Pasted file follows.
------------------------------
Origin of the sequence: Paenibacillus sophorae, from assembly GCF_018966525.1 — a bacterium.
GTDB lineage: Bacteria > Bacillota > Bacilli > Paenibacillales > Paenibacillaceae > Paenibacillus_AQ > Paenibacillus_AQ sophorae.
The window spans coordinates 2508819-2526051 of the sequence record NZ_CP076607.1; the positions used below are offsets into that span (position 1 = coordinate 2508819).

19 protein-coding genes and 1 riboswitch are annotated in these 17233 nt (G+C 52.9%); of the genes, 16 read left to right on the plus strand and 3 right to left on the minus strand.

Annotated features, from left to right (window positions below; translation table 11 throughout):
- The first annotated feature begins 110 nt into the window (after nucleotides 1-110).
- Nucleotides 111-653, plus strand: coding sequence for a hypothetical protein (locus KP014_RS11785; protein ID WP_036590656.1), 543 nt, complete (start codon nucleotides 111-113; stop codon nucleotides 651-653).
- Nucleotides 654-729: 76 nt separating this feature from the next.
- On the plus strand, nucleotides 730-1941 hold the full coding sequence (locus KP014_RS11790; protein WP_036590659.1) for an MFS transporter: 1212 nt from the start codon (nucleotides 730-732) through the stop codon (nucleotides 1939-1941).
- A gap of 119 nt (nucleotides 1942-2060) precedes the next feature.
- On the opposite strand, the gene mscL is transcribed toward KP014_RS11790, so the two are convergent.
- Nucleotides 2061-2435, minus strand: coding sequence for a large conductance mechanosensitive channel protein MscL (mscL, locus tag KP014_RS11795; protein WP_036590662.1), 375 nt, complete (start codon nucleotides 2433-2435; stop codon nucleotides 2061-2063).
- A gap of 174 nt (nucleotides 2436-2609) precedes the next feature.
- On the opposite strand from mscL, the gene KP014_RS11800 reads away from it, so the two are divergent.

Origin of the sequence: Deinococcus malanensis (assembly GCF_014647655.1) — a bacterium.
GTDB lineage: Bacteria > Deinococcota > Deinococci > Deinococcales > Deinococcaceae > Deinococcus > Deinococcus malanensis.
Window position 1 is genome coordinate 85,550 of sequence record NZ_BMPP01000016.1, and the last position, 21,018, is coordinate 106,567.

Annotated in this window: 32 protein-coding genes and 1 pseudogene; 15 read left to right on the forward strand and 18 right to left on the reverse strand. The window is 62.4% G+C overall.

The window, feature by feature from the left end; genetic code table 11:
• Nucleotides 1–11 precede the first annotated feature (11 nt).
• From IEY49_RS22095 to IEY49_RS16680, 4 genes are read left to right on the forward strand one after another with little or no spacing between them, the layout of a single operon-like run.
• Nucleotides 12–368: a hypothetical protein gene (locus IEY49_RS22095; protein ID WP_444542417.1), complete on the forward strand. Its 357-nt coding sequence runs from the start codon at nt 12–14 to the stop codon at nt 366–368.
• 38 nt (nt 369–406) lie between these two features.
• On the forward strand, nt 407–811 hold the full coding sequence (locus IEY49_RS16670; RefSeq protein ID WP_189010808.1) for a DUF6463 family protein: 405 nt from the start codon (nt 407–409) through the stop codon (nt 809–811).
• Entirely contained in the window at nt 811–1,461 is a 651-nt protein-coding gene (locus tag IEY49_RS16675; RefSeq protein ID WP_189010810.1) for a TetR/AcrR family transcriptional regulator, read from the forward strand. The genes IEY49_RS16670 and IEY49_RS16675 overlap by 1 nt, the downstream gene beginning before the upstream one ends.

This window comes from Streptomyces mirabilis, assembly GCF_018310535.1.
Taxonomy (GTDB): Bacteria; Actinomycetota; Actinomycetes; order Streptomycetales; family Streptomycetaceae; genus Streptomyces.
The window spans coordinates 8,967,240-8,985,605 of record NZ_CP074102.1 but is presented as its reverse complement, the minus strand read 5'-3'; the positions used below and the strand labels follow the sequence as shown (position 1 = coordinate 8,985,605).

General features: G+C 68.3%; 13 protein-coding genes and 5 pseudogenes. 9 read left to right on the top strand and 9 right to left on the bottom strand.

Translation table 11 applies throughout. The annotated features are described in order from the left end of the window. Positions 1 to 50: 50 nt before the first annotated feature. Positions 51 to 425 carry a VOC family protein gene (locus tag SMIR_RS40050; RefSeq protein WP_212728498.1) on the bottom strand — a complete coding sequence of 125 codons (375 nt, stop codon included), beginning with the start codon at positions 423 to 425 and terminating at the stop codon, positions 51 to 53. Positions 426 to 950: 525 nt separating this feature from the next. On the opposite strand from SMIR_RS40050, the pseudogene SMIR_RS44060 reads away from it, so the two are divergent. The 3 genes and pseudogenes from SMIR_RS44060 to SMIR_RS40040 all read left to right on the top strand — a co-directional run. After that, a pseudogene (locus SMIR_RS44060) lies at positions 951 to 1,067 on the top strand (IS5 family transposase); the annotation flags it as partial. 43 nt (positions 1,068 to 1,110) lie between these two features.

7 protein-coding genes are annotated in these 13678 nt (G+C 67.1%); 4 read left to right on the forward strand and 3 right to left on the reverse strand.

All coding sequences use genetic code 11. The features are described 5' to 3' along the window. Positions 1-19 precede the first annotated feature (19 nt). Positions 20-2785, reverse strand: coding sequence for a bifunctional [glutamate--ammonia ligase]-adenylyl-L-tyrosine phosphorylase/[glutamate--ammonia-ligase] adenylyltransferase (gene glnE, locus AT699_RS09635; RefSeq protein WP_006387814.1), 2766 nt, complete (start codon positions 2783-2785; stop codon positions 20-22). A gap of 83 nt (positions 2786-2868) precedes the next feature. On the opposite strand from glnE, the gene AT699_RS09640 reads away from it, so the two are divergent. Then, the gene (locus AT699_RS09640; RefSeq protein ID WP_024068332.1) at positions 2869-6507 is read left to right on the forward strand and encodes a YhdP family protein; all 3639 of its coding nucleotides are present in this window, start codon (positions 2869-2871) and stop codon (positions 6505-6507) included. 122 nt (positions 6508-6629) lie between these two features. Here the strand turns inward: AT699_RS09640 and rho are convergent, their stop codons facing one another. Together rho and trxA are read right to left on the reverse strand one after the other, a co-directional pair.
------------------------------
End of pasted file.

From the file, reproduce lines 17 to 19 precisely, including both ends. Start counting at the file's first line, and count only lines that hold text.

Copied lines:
Window position 1 is genome coordinate 85,550 of sequence record NZ_BMPP01000016.1, and the last position, 21,018, is coordinate 106,567.

Annotated in this window: 32 protein-coding genes and 1 pseudogene; 15 read left to right on the forward strand and 18 right to left on the reverse strand. The window is 62.4% G+C overall.

The window, feature by feature from the left end; genetic code table 11: